WHO’s Failures Should Be Part of the Conversation About Its Funding
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Commentary

WHO’s Failures Should Be Part of the Conversation About Its Funding

The World Health Organization's actions have continually undermined many of the global public health objectives it claims to support.

President Trump’s suspension of U.S. funding to the World Health Organization pending a review of its coronavirus response and propagation of misinformation from the communist Chinese dictatorship offers an opportunity to question the role and workings of the world’s premier taxpayer-funded international health body.

While the funding cut’s focus has been coronavirus-related, recent events highlight the longstanding record of misinformation, mismanagement, and politically biased behavior by the WHO and its representatives, which has eroded the legitimacy of a body once lauded for helping to eradicate smallpox.

The World Health Organization should have to reform how it does things if it’s to justify receiving hundreds of millions from hardworking American taxpayers every year, especially when its actions have undermined many of the global public health objectives it claims to support.

That the WHO failed to declare a public health emergency once the seriousness of the COVID-19 outbreak became clear back in January, not even sending an advance party of its officials to China until February, was no aberration. As recently as April 2019, it declared that an Ebola outbreak in central Africa “does not constitute a public emergency of international concern” for the second time in two years, showing that it had failed to learn lessons from its slow response to the original Ebola outbreak in 2014.

Elsewhere, the WHO has received widespread criticism from animal conservation groups for recognizing traditional Chinese medicine in its international guidelines after lobbying by Beijing despite its role in driving the illegal trade and poaching of endangered species including pangolins and tigers — a trade that might ironically have contributed to the coronavirus’s outbreak in the first place.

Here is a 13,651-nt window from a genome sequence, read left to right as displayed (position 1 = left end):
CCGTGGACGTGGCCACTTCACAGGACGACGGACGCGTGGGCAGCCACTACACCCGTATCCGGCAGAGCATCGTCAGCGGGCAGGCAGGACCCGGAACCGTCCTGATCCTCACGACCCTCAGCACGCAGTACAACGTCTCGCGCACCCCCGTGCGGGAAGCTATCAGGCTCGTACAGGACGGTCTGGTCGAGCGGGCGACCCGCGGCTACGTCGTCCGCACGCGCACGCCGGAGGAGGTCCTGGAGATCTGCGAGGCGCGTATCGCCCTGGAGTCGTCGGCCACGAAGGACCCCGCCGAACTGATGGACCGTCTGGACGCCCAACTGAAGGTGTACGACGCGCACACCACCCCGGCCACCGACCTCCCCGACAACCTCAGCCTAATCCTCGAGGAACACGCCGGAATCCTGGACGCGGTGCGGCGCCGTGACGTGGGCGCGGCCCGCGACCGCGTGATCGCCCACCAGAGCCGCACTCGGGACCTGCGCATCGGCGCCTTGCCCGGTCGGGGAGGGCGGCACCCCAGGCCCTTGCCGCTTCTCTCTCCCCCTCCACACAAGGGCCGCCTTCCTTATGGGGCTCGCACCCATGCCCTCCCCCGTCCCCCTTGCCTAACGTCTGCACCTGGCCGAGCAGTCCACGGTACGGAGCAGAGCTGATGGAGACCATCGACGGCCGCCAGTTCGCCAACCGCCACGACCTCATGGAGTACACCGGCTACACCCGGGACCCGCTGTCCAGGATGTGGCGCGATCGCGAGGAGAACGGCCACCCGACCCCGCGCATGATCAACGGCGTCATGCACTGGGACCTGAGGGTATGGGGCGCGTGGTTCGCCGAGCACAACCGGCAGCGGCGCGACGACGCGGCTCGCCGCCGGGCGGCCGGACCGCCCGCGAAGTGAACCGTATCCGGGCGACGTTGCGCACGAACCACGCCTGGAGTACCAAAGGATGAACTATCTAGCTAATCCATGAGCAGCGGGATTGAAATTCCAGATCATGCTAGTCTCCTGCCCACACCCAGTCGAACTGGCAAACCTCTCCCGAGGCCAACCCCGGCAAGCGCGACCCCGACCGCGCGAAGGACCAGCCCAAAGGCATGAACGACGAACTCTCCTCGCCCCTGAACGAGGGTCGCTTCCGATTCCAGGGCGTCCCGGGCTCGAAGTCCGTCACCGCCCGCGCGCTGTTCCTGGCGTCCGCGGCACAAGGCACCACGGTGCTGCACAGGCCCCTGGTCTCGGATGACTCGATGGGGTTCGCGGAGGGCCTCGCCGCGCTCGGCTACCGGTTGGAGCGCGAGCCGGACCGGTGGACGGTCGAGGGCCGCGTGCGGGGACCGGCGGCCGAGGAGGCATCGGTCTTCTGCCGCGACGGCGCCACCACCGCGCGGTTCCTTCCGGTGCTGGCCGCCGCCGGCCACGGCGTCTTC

And as we now know, alternative medicine is the tip of the iceberg when it comes to Beijing’s influence. Even after China’s brutal suppression of doctors and journalists trying to expose the outbreak’s extent, Dr. Tedros Adhanom, the WHO’s director-general, continued praising the Chinese government — absurdly lauding them for their “transparency” and for making us “feel safer.”

Although considering that this is the same man who appointed genocidal Zimbabwean despot Robert Mugabe as a goodwill ambassador, it’s hard to say whether the praise was driven by lack of judgment rather than alleged pressure from Beijing, which increased its annual funding to the WHO by roughly 65 percent between 2016 and 2019. And while the WHO’s ample resources don’t always go toward expediently identifying pandemics or investigating dubious statistics about diseases such as the coronavirus from authoritarian regimes such as China, they’ve certainly gone toward making questionable claims that have put public health at risk.

The widespread backlash has forced the WHO to reverse its incorrect statements that there’s no “clear evidence of human-to-human transmission” of the coronavirus and that wearing masks won’t fight the coronavirus’s spread. But they’ve yet to correct unscientific claims about the risks of vaping or their dubious advice that smokers trying to quit cigarettes reject vaping in favor of nicotine patches even though these are proven to be half as effective as quitting aids.

At a time when conspiracy theories such as “vaccines cause autism” and “5G towers spread cancer” are gaining traction and threaten to stall technological progress while putting human life and health at risk, an organization with the resources to educate the public while bringing nations together to tackle global health issues could prove invaluable.

Unfortunately, the World Health Organization has instead sacrificed public trust and goodwill by serving the interests of a human rights-abusing authoritarian regime and spreading blatant misinformation. It will continue to be a self-parodying shadow of itself ripe for further funding cuts from the liberal democracies that have historically supported it, and who might instead choose to further global health through a new organization, unless it cleans up its act.

A version of this column previously appeared in the Washington Examiner.

Satya Marar is a policy analyst at Reason Foundation.